The Right to Deunionize
Your right to quit the union -- or try to force it out altogether.
There are two basic ways to deunionize.
One way is to conduct a campaign among the members of your bargaining unit to get them to petition the NLRB to conduct a decertification election. You generally have to show the NLRB that at least 30% of the bargaining unit wants to get rid of the union before the NLRB will hold an election. If you are able to bring about an election, you will probably also have to campaign hard against the union for the votes of other members of the bargaining unit.
Another way to deunionize is simply to resign your individual membership. The courts have ruled that informing your employer that you want check-off deductions for union dues and fees stopped is not sufficient to quit a union; you must advise the union in writing of your decision to quit.
In right-to-work states, such a resignation leaves you free and clear of the union altogether—no membership, no dues, no fees. In other states, you may be required to continue paying fees and dues to your bargaining unit’s union if the contract there includes a union security agreement. See Right to Work, Union Shops, and Union Dues for more information.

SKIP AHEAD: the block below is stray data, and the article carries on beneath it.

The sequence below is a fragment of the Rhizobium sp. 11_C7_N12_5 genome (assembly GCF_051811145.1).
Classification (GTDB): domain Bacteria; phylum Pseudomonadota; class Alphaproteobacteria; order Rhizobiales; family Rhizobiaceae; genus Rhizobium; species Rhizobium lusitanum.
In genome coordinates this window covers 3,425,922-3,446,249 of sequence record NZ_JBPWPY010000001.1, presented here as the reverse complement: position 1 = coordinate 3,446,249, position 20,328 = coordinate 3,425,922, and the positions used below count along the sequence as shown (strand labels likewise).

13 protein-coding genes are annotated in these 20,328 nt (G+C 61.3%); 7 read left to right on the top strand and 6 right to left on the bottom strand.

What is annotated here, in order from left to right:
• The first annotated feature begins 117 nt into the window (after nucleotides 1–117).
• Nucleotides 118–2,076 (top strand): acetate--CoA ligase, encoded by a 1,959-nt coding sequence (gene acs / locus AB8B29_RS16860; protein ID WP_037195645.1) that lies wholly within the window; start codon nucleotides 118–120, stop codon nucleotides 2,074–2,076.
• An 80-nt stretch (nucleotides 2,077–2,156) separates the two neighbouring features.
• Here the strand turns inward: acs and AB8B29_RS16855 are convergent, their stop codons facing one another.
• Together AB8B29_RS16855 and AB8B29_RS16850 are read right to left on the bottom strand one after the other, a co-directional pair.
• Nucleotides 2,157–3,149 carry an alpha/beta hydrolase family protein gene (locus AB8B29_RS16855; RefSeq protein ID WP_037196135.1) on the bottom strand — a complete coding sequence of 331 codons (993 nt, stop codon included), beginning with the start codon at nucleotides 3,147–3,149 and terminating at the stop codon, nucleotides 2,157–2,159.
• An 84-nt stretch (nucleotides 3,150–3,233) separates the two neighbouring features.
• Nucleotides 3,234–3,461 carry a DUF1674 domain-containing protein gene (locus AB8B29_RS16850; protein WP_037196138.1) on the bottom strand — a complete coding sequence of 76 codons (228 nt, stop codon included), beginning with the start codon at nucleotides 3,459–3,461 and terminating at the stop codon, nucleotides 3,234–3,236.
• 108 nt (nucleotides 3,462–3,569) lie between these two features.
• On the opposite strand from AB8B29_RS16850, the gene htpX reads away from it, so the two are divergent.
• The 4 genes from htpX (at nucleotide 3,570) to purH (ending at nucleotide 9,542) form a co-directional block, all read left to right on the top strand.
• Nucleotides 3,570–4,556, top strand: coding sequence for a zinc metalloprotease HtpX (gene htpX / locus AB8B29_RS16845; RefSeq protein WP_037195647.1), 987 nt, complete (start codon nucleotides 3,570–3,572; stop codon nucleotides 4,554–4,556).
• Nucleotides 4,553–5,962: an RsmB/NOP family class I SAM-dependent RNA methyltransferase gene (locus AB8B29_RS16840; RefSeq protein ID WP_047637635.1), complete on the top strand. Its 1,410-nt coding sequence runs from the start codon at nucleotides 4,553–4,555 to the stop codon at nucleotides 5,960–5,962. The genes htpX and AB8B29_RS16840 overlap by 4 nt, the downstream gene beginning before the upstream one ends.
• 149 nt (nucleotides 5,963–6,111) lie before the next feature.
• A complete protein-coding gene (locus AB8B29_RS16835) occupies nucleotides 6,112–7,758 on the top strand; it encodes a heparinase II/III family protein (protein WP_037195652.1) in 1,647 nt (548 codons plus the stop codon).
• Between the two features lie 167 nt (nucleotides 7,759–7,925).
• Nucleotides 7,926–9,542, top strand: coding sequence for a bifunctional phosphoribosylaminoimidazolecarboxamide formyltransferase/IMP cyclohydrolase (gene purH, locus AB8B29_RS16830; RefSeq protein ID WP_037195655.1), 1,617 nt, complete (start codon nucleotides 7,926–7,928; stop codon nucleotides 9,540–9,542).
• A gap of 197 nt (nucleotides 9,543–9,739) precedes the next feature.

The NLRA also prohibits unions from interfering with your right to reject or change union membership. Unions may not:
- restrain or coerce employees from exercising their rights under the NLRA; this includes the violence and threats of violence that some unions use against people who reject union membership
- cause or encourage an employer to discriminate against an employee or group of employees because of their deunionization activities
- interfere in any way with an employee’s right to freely express opinions on union membership
- fail or refuse to bargain in good faith with an employer on behalf of a bargaining unit that has designated the union as its bargaining agent, even if the union and the bargaining unit are at odds, or
- prevent you from going to work by using such tactics as mass picketing.